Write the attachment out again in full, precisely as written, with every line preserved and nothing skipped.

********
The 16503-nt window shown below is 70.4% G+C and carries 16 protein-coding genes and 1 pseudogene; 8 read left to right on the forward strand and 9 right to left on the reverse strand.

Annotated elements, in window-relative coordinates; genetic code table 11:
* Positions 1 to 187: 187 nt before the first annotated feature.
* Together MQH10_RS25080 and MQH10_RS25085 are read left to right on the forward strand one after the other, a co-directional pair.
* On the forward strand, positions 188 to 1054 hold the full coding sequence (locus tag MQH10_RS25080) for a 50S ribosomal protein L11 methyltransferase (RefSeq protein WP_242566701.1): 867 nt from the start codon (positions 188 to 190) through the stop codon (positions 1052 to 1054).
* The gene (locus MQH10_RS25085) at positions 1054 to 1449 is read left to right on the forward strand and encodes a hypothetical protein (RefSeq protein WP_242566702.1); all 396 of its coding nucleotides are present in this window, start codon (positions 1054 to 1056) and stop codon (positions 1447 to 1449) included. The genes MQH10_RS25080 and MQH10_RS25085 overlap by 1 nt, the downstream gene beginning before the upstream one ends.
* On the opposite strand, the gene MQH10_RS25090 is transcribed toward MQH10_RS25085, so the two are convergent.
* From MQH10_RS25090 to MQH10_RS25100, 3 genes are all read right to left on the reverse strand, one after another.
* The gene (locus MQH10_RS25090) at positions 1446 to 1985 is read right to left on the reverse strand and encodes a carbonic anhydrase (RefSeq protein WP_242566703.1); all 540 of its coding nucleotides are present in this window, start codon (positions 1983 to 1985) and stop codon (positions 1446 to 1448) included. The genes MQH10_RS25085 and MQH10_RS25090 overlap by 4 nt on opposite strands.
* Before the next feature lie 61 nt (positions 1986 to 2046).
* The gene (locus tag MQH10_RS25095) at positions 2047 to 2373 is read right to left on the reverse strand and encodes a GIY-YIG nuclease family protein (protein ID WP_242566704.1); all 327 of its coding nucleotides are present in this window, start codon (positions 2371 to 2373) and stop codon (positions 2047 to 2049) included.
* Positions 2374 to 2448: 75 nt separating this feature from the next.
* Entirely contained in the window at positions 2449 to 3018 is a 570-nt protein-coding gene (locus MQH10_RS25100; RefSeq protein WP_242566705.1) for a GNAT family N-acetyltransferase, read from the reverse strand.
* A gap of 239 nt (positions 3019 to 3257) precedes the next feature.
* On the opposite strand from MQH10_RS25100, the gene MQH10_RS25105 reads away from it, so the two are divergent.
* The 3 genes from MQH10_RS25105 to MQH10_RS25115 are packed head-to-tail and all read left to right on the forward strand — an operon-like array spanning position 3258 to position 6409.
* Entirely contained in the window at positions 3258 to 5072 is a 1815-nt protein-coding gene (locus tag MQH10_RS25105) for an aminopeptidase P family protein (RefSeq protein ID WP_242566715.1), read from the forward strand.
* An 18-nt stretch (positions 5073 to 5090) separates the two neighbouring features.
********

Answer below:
The 16503-nt window shown below is 70.4% G+C and carries 16 protein-coding genes and 1 pseudogene; 8 read left to right on the forward strand and 9 right to left on the reverse strand.

Annotated elements, in window-relative coordinates; genetic code table 11:
* Positions 1 to 187: 187 nt before the first annotated feature.
* Together MQH10_RS25080 and MQH10_RS25085 are read left to right on the forward strand one after the other, a co-directional pair.
* On the forward strand, positions 188 to 1054 hold the full coding sequence (locus tag MQH10_RS25080) for a 50S ribosomal protein L11 methyltransferase (RefSeq protein WP_242566701.1): 867 nt from the start codon (positions 188 to 190) through the stop codon (positions 1052 to 1054).
* The gene (locus MQH10_RS25085) at positions 1054 to 1449 is read left to right on the forward strand and encodes a hypothetical protein (RefSeq protein WP_242566702.1); all 396 of its coding nucleotides are present in this window, start codon (positions 1054 to 1056) and stop codon (positions 1447 to 1449) included. The genes MQH10_RS25080 and MQH10_RS25085 overlap by 1 nt, the downstream gene beginning before the upstream one ends.
* On the opposite strand, the gene MQH10_RS25090 is transcribed toward MQH10_RS25085, so the two are convergent.
* From MQH10_RS25090 to MQH10_RS25100, 3 genes are all read right to left on the reverse strand, one after another.
* The gene (locus MQH10_RS25090) at positions 1446 to 1985 is read right to left on the reverse strand and encodes a carbonic anhydrase (RefSeq protein WP_242566703.1); all 540 of its coding nucleotides are present in this window, start codon (positions 1983 to 1985) and stop codon (positions 1446 to 1448) included. The genes MQH10_RS25085 and MQH10_RS25090 overlap by 4 nt on opposite strands.
* Before the next feature lie 61 nt (positions 1986 to 2046).
* The gene (locus tag MQH10_RS25095) at positions 2047 to 2373 is read right to left on the reverse strand and encodes a GIY-YIG nuclease family protein (protein ID WP_242566704.1); all 327 of its coding nucleotides are present in this window, start codon (positions 2371 to 2373) and stop codon (positions 2047 to 2049) included.
* Positions 2374 to 2448: 75 nt separating this feature from the next.
* Entirely contained in the window at positions 2449 to 3018 is a 570-nt protein-coding gene (locus MQH10_RS25100; RefSeq protein WP_242566705.1) for a GNAT family N-acetyltransferase, read from the reverse strand.
* A gap of 239 nt (positions 3019 to 3257) precedes the next feature.
* On the opposite strand from MQH10_RS25100, the gene MQH10_RS25105 reads away from it, so the two are divergent.
* The 3 genes from MQH10_RS25105 to MQH10_RS25115 are packed head-to-tail and all read left to right on the forward strand — an operon-like array spanning position 3258 to position 6409.
* Entirely contained in the window at positions 3258 to 5072 is a 1815-nt protein-coding gene (locus tag MQH10_RS25105) for an aminopeptidase P family protein (RefSeq protein ID WP_242566715.1), read from the forward strand.
* An 18-nt stretch (positions 5073 to 5090) separates the two neighbouring features.